Butomus umbellatus

Thank you once again to Marianne, aka marcella2@Flickr, for contributing a photograph to Botany Photo of the Day (original image | Botany Photo of the Day Flickr Pool). Always glad to have an image from a vascular plant family that hasn’t yet been featured on BPotD!

Butomus umbellatus is the sole member of the monotypic genus Butomus, itself in turn the sole member of the monotypic Butomaceae. The closest living relatives to this freshwater aquatic are species in the Hydrocharitaceae (a family that includes both freshwater and marine aquatics).

Known as flowering rush (though it isn’t a true rush), Butomus umbellatus has a distribution that spans much of Europe and western Asia. Introduction into North America (believed to be for use as a garden plant) has resulted in widespread dispersal through the north temperate parts of the continent, and it is considered an invasive species. The page on Butomus umbellatus from the Noxious Weeds of King County explains the difficulty in controlling this species once it has established, so preventing dispersal is paramount.

For additional photographs, see the Flora of Israel’s page on Butomus umbellatus or the Robert W. Freckmann Herbarium’s page on Butomus umbellatus.

On a technical BPotD note: a few people have noticed that BPotD images are failing to display completely on a consistent basis. I believe this is because of the IUCN Red List “Species of the Day” box that appears at the bottom of the daily posting. The “Species of the Day” is an embedded feed — meaning that for it to display, the IUCN web server is contacted each time a BPotD daily page is loaded and then the IUCN web server supplies the graphic. I think that from time to time, the IUCN web server gets overloaded — and this halts the loading of the BPotD page (and images) while your browser tries (and tries) to gather the information it needs from the IUCN server. Two possible solutions: 1) you can reload / refresh the page when this does occur (Ctrl-R on a PC with Firefox, or hit the reload button); or 2) I can remove the IUCN Red List Species of the Day box (which will be done anyway come Jan. 1). My preference is for option 1.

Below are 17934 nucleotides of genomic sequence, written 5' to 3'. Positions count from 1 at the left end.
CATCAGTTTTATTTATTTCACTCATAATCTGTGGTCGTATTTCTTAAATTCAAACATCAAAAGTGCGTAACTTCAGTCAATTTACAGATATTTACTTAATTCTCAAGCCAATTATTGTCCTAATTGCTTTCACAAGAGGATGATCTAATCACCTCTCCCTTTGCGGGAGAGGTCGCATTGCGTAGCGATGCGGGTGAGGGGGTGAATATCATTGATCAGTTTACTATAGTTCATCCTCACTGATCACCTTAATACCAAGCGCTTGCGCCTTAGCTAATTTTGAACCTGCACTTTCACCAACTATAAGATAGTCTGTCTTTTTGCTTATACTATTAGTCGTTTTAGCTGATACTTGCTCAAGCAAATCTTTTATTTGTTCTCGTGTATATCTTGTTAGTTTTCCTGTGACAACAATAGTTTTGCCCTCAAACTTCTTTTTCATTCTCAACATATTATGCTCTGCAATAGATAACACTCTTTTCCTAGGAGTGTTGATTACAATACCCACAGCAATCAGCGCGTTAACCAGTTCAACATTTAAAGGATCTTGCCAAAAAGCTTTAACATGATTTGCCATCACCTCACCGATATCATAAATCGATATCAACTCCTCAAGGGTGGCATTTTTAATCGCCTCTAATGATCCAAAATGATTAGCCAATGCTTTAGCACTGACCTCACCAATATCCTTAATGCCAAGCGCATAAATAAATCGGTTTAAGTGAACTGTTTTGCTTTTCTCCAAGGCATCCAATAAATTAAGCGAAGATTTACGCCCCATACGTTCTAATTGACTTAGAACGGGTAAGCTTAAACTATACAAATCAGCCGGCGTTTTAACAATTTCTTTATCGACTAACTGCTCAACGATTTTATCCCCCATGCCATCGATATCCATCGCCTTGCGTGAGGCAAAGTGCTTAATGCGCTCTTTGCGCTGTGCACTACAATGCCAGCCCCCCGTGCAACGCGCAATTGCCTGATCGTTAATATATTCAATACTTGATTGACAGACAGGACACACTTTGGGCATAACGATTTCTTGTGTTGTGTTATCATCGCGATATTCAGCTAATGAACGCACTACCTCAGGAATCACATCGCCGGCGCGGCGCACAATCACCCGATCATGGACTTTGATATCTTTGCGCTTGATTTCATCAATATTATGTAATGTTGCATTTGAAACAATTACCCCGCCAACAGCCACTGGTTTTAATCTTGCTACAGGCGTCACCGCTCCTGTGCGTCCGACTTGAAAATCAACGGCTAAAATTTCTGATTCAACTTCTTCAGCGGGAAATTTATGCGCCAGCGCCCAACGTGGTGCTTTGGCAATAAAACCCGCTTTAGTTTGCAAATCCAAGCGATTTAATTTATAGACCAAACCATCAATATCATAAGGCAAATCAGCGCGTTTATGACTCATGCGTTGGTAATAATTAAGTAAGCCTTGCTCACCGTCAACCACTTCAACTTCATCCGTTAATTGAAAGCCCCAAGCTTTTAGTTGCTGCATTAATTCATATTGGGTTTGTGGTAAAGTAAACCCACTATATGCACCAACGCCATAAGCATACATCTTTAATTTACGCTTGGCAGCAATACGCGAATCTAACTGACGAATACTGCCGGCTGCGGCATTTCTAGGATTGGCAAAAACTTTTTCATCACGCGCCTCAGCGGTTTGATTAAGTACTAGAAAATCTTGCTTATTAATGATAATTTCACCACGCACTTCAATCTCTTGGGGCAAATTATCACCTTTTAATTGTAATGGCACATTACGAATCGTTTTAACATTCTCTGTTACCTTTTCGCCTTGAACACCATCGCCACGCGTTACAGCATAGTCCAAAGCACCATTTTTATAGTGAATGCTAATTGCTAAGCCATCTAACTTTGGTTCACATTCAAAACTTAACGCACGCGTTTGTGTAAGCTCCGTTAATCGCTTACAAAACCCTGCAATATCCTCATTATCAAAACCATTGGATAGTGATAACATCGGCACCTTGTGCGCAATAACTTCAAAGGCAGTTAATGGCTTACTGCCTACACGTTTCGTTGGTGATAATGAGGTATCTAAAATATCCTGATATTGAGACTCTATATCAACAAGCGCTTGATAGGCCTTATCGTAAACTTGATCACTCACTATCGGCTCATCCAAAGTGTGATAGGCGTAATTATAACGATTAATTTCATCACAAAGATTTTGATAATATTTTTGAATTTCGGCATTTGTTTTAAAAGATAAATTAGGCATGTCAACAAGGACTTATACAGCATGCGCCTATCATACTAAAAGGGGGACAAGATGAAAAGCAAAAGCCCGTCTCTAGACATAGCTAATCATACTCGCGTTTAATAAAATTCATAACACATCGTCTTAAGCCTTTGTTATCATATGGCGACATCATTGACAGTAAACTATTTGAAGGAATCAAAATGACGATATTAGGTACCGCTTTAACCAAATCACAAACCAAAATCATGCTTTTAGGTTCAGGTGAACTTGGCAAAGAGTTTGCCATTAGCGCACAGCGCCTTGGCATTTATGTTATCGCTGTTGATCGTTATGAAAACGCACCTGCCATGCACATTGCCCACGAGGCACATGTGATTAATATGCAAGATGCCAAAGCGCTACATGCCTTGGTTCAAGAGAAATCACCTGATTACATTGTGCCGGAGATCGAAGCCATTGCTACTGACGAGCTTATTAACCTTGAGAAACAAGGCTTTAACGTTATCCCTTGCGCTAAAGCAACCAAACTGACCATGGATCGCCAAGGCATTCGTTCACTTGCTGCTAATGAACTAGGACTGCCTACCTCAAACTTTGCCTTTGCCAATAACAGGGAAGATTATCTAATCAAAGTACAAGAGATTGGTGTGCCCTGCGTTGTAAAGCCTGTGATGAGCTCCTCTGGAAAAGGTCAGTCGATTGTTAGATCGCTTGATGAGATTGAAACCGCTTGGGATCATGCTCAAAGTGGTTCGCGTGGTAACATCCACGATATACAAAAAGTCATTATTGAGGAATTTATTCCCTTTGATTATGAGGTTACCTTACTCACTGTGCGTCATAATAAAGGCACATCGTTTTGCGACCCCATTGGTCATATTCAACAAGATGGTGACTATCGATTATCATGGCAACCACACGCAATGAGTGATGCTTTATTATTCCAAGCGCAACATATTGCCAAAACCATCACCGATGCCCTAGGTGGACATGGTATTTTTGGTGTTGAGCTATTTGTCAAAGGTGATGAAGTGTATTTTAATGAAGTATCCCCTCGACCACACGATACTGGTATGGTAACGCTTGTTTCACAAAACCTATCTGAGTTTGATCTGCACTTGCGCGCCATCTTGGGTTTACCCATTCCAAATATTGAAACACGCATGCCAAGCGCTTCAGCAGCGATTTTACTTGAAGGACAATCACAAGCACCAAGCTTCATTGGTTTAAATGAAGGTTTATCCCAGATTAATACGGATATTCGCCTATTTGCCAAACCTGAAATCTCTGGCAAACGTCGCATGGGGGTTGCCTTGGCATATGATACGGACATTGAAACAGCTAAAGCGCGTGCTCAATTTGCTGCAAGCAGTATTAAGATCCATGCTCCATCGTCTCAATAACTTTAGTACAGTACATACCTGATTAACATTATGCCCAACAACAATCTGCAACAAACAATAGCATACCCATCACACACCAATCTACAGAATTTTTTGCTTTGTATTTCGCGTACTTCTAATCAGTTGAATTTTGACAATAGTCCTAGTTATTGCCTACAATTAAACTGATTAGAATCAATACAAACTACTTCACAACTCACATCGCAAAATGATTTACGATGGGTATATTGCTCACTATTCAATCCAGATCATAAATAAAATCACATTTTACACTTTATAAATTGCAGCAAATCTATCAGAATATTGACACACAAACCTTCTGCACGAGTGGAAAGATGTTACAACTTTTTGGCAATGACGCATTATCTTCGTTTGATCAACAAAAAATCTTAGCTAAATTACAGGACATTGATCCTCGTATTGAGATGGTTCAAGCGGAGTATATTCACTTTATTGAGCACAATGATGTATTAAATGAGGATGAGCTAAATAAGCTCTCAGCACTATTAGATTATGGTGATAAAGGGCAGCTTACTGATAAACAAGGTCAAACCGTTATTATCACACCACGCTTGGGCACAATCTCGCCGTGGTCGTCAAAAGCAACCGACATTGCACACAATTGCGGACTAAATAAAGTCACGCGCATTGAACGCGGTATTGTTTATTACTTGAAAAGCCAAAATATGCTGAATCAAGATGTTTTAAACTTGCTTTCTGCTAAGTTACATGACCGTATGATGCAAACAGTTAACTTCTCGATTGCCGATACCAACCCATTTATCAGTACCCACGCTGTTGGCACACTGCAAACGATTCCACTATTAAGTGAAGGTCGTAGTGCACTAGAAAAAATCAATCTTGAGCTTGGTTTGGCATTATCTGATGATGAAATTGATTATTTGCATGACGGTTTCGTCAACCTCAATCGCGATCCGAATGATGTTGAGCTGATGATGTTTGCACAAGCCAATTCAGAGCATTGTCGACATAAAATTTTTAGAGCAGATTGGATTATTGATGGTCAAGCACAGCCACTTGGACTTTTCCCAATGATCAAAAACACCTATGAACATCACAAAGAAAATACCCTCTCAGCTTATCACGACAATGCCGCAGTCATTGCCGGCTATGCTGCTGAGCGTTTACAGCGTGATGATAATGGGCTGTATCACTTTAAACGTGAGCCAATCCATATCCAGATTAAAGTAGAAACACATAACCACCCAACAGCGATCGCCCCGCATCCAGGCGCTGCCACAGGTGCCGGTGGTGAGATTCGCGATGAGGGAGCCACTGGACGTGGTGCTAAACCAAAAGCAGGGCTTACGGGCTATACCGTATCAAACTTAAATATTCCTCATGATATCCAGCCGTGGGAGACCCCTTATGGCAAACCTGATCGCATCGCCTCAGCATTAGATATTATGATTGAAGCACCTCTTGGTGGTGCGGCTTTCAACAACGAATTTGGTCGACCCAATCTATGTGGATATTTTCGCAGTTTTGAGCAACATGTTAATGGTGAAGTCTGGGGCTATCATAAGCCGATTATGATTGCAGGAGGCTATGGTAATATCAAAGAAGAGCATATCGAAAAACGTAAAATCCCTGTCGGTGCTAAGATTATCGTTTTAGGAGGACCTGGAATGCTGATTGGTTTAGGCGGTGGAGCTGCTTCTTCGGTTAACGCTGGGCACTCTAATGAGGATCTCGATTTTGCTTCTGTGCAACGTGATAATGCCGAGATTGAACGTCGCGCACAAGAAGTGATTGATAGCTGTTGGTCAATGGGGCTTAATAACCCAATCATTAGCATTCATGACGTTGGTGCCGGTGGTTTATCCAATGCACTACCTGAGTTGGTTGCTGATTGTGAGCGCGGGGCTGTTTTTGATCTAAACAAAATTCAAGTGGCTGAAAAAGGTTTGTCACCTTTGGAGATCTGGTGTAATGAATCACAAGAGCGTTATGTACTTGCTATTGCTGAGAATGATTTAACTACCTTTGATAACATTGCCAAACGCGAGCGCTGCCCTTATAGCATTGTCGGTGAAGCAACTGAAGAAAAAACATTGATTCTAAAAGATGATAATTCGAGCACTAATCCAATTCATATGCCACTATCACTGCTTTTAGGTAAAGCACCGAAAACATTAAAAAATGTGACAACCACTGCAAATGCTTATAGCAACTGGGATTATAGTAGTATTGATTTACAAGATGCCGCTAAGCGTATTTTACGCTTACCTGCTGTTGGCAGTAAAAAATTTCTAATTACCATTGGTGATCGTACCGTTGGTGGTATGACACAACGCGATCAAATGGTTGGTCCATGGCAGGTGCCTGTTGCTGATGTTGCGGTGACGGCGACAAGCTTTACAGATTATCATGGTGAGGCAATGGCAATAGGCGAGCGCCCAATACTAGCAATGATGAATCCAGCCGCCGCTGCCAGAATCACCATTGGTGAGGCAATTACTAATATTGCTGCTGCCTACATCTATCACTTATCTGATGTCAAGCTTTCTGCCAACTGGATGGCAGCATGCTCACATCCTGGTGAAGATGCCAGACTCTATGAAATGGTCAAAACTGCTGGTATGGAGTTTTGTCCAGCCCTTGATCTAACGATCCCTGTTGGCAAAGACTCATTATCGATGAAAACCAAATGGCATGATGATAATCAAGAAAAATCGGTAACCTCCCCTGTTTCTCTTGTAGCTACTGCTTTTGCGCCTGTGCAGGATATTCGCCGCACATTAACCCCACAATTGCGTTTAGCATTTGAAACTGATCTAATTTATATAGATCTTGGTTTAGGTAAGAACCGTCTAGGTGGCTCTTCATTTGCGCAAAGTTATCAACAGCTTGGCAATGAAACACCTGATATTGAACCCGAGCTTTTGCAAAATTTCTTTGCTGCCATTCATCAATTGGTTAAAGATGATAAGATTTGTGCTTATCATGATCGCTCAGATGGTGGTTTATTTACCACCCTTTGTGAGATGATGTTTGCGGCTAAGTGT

Photography resource link: the landscape photography of Joel Truckenbrod (portfolio), emphasizing the Upper Midwest of the USA.

Butomus umbellatus

12 responses to “Butomus umbellatus”

  1. Claire B (Saskatoon)

    Love the critter!
    I had this plant in my backyard pond for a number of years but it eventually got squeezed out by the cattails. I haven’t seen it for sale in local garden centers for ages.

  2. phillip

    ..the fractal at the tip of ‘mr.bugs’ beak…must be sweet…

  3. kate

    Thanks for the great website — I am so glad I happened upon it!!
    RE: the picture “images are failing to display completely on a consistent basis.” I have seen that a few times on BPotD, but, as you have suggested, each time I just hit the ‘reload’/’refresh’ button and all was well. This happens on several of my favorite sites and my answer it just to ‘reload’/refresh’ with good results.
    Thanks, again.

  4. CherriesWalks

    Funny how similar the flower looks to a fireweed flower!

  5. Jan

    It isn’t as common as it should be in the UK, funny how it is invasive elsewhere.

  6. elizabeth a airhart

    follow daniels links -the freckmann page
    is just fine the botanical illustrations
    are very nice and one may print
    i think daniel maybe right the sever is busy
    i take the countdown 2010 newsletter that helps
    last night the lighting strike shut me down
    for some time happily in a few hours all was well
    there are a lot of wildflower pages one page
    gave me wild flowers to search by color
    state by state and over seas bon jour

  7. Sara

    So what is “The Bug”? a dragonfly? no approximate size on the flower, so don’t know if this is a monstrously big bug or a little tiny flower. Should I have nightmares about toxic waste creating giant flying insects with piercing mouth parts? eek! Where is Alfred Hitchcock when you need him?

  8. Renee in Texas

    I have never had a problem with pictures loading. Thanks for all the work you do. The bug looks like a good ole Texas wasp but I’m sure it’s something else.

  9. Keith O'Brien

    “The Bug” is an insect (a bug is an insect, but not all insects are bugs – true bugs belong to the order Heteroptera).
    The insect in the picture may be a Crane Fly, though the folded wings over the abdomen throws me a bit. I have never been good at identifying flies. Definitely not a Dragonfly though.

  10. Doug

    I think Keith is right. Possibly the genus Trichocera (in the family Trichoceridae – Winter crane flies)
    But I object to Keith’s complaint about the common usage of the word, “bug”. Sure, “True Bugs” are in the order Hemiptera, suborder Heteroptera. Trying to remove the common link between “bug” and “insect” is like trying to command the tide…

  11. Ron B

    It’s a robber fly (Asilidae). The flower is being used as a hunting platform.

  12. Don Fenton

    I’m dissapointed that you are thinking of discontinuing the Red-List Species of the Day spot, I always look to see what it is; I rarely actually nbclick on it: the connections are so clunky on my dial-up-connection that it would take up all my computer-time to wait for them to download.

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